UFU and YFCU Give Evidence to Environment Committee on Rural Young Drivers
Thursday, 9 October, 2014
Representatives from both the Ulster Farmers’ Union and Young Farmers’ Clubs of Ulster have today (9th October) given evidence to the NI Assembly’s Environment Committee on the proposed Road Traffic (Amendment) Bill which, if implemented, could have a very considerable adverse impact on young drivers in rural areas.
Speaking after the meeting, UFU Deputy President Barclay Bell said: “Both organisations made the case that some of the measures contained in the proposed Bill would have a disproportionate detrimental effect on young drivers in rural areas. In particular, the 12-month training period proposed before a young person could take their test and the limit proposed on the number of young passengers which a young driver may carry in a 6-month period after qualifying would create very significant practical difficulties.
“The UFU are adamant that young people in rural Northern Ireland should be in no way disadvantaged in terms of access to education, employment and leisure and we have been lobbying consistently on these issues. While there are some very welcome measures in this Bill- notably the removal of the 45mph speed limit and also the introduction of the compulsory wearing of helmets on quads whilst driving on the road- the proposed measures on both the length of time it takes to get your driving licence and the limit on the number of passengers you can carry would have an unwelcome and unnecessary effect on young people both financially and socially.”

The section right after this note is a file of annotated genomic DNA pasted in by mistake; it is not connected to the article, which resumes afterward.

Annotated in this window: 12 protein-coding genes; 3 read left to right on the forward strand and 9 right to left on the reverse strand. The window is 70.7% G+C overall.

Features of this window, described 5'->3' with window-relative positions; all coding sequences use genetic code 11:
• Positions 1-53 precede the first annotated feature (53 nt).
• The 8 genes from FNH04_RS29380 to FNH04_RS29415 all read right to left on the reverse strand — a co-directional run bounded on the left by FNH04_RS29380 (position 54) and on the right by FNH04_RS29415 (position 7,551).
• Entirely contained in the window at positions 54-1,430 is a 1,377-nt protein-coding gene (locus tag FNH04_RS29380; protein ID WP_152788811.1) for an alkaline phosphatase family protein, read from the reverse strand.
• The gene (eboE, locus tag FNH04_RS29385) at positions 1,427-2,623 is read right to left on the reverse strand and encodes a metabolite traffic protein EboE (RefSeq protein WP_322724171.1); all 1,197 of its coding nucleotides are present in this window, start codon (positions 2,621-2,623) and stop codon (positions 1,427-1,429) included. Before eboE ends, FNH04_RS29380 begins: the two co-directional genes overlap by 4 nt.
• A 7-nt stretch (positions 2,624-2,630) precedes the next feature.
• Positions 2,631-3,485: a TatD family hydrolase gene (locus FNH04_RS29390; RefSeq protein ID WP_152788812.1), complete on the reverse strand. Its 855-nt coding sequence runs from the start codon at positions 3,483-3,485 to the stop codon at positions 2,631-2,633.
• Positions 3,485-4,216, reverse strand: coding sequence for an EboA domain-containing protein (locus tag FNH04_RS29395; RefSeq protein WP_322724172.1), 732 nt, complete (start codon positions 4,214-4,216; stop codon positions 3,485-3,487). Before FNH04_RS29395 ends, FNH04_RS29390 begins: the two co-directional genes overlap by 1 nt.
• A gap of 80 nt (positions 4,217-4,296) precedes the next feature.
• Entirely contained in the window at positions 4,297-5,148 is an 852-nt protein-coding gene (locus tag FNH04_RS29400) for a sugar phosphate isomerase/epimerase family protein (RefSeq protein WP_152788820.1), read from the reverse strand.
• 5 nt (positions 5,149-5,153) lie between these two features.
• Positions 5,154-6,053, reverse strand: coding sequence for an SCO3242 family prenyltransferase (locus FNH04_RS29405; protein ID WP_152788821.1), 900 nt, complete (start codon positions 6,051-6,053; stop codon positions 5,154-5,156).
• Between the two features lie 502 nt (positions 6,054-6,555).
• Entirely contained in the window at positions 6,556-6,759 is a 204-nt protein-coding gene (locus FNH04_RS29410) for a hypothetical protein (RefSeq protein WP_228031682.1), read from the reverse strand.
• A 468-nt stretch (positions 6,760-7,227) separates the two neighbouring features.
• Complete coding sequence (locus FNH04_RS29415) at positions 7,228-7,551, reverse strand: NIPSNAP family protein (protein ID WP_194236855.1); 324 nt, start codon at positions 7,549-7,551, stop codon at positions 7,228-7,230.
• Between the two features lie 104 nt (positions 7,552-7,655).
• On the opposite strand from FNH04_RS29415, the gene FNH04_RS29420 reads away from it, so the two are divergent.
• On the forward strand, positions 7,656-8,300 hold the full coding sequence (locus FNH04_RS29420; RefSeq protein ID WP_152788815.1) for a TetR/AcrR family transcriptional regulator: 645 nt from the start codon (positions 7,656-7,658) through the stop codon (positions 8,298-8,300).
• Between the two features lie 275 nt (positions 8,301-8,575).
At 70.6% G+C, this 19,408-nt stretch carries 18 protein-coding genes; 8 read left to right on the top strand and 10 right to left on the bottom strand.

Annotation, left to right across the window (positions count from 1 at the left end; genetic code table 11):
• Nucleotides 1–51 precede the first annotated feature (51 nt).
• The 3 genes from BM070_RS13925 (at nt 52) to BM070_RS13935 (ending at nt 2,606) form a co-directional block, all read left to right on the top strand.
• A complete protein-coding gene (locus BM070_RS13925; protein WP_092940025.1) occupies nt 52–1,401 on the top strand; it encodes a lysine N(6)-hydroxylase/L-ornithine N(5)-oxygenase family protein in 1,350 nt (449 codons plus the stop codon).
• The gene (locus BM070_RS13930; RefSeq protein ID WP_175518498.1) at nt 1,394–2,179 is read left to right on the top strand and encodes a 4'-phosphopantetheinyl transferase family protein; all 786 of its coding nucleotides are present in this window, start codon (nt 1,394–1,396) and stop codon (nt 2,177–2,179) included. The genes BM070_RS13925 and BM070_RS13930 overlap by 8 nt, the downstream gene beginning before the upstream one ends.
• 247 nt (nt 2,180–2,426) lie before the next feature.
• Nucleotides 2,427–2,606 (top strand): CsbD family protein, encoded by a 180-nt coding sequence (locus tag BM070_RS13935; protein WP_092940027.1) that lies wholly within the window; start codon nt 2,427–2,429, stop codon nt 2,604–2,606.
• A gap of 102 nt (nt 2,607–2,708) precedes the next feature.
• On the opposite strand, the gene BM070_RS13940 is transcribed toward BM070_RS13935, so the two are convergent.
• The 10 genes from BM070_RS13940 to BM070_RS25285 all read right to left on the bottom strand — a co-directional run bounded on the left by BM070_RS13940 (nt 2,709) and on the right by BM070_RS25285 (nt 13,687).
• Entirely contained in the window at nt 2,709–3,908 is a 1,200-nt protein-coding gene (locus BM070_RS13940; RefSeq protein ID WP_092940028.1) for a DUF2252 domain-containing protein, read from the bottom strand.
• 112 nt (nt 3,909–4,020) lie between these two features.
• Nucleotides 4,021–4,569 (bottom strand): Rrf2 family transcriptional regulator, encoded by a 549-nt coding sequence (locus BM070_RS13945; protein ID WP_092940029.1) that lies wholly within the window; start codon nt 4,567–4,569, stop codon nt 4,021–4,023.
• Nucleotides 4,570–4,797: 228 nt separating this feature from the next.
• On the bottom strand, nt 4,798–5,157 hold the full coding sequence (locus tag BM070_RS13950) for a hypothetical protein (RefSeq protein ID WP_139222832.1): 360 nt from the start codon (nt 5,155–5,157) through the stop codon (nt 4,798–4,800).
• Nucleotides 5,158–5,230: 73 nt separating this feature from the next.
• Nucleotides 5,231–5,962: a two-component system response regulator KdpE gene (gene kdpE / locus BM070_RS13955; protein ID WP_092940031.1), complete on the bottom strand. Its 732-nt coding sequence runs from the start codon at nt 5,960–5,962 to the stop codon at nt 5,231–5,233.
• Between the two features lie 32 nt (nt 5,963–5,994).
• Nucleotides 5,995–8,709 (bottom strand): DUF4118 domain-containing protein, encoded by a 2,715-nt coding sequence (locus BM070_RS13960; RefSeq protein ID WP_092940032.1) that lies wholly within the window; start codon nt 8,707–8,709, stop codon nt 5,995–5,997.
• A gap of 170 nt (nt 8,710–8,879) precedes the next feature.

Michael Reid, Chief Executive Officer of the Young Farmers’ Clubs of Ulster added: “It is vitally important that this sort of legislation does not jeopardise the measures already being put in place to tackle rural isolation. Young people in rural areas simply don’t have the alternative options available to them when it comes to getting around and this Bill contains some measures which would seriously limit their mobility. The Department of Environment has failed to give any good reasons for the inclusion of these measures and we cannot support measures which seem to have been made in such an ad hoc manner, which would negatively impact on our young people without any meaningful justification.”
Barclay concluded: “We found the Committee to be open-minded to our viewpoint and willing to consider some of our ideas. Hopefully this meeting has been worthwhile and will lead to a better and safer system for young people across Northern Ireland. We will be monitoring this proposed Bill closely as it progresses through the NI Assembly’s legislative process.”